Jones uses the metaphor of the death and resurrection of Orthodoxy: in
Dostoevskijs polyphonic novels the religious creed that Dostoevskij in-
herited from his own tradition is brought to death, in order that the shoots of a
new faith can be born (Jones 2005: 45ff.). Elaborating on Bachtin, Jones
dismisses the view that religious discourse in Dostoevskijs novels can be
claimed as authoritative discourse or Holy Writ, i.e. as affirming, sup-
porting and legitimizing the beliefs or tradition authorized by the church. The
faith expressed in Dostoevskijs novels is rather what Bachtin calls inwardly
persuasive discourse: it brings into being a faith that the believer has
consciously drawn from personal experience and actually lived through, and
only retains and treasures those elements of tradition that have personal
meaning. Jones calls the religious beliefs in Dostoevskijs writings minimal
religion, which is grown in the Orthodox heritage but may at times deviate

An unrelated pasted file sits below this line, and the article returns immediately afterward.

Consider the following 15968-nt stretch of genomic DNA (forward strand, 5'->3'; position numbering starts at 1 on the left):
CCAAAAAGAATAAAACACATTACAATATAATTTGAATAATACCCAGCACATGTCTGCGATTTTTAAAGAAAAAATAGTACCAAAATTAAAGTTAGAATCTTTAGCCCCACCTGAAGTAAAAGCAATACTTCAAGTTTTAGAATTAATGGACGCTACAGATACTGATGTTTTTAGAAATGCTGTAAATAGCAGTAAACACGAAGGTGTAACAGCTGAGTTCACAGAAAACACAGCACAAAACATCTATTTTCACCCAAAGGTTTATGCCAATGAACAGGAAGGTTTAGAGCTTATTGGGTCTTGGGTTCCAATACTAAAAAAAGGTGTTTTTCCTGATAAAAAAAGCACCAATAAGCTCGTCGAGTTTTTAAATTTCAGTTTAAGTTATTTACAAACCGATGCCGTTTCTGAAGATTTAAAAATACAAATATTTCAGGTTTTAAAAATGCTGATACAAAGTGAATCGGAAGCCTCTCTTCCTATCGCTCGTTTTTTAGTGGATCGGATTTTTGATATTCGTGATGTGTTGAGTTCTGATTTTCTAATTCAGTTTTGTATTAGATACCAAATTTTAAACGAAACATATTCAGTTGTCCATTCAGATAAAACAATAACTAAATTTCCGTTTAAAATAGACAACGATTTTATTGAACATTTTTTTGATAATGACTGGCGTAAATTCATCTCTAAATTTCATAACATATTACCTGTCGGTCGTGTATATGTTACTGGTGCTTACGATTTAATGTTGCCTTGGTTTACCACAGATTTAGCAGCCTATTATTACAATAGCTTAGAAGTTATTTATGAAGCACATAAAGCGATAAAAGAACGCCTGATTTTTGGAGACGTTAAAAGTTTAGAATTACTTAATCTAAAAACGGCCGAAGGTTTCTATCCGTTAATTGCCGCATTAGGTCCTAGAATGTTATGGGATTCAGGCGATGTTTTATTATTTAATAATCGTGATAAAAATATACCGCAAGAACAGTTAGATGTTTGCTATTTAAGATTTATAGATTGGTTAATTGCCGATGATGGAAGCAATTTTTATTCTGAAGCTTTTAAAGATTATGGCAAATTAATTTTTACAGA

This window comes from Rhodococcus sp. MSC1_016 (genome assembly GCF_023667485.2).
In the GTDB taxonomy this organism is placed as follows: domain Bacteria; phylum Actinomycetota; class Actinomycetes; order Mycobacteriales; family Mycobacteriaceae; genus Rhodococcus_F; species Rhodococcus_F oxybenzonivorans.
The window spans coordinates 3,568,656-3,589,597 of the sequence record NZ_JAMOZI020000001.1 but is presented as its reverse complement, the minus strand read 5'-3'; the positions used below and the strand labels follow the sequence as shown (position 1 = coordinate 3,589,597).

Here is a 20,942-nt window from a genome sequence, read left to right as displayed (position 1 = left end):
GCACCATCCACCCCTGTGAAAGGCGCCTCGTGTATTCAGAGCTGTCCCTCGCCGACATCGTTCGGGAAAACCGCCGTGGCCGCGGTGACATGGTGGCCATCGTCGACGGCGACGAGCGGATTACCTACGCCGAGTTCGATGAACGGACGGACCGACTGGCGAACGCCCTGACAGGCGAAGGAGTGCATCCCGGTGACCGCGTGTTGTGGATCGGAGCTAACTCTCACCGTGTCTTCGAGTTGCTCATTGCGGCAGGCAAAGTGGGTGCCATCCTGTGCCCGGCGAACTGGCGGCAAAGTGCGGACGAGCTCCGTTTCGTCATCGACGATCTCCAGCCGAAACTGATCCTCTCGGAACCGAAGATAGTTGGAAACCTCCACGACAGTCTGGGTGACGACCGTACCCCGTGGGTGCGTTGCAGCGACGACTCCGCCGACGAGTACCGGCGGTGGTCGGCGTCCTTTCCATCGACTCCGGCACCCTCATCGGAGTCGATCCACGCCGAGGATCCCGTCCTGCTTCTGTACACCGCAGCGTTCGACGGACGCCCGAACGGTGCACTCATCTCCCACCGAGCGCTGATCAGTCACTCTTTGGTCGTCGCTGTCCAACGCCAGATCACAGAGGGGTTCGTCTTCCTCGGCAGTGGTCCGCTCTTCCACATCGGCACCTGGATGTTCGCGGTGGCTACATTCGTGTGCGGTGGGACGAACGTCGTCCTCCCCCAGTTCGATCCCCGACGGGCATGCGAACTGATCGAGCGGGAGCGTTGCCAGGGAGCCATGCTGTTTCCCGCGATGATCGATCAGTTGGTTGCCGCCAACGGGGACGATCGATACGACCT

from authoritative ecclesiastical discourse. The metaphor of the death and
resurrection of Orthodoxy enables us to postulate that tradition as author-
itative discourse lost its force and has died in Dostoevskijs writings, but that
instead religious experience as inwardly persuasive discourse has taken its
place. This minimal religion in Dostoevskij bears the seeds of a new inter-
pretation of Orthodoxy, with strong roots in the Orthodox soil, but nourished
by personal beliefs and experiences (Jones 2005: 62).
In line with this, various scholars have identified models for the elder
Zosima, some of whom fall outside the boundaries of established Orthodox
doctrine. Linnr aptly reveals that Dostoevskijs portrayal of the elder is
indebted to Western fictional saint-figures, such as the catholic bishop Myriel
Bienvenu in Victor Hugos Les Misrables (Linnr 1975: 123ff.). Sergei
Hackel convincingly shows that Zosimas veneration of the earth, bowing to
and kissing the ground are religious practices that testify to a cosmophany
rather than a theophany, thereby characterizing Zosimas (and Aleas) Chris-
tianity as a type of nature mysticism (Hackel 1983: 164).
In the present article, I concur with this line of research and aim to add
to it by revealing a prototype for Zosima, whose religious views mainly
thrived in the periphery of the Russian Orthodox church, rather than being
formally supported or legitimized by the ecclesiastical authorities. More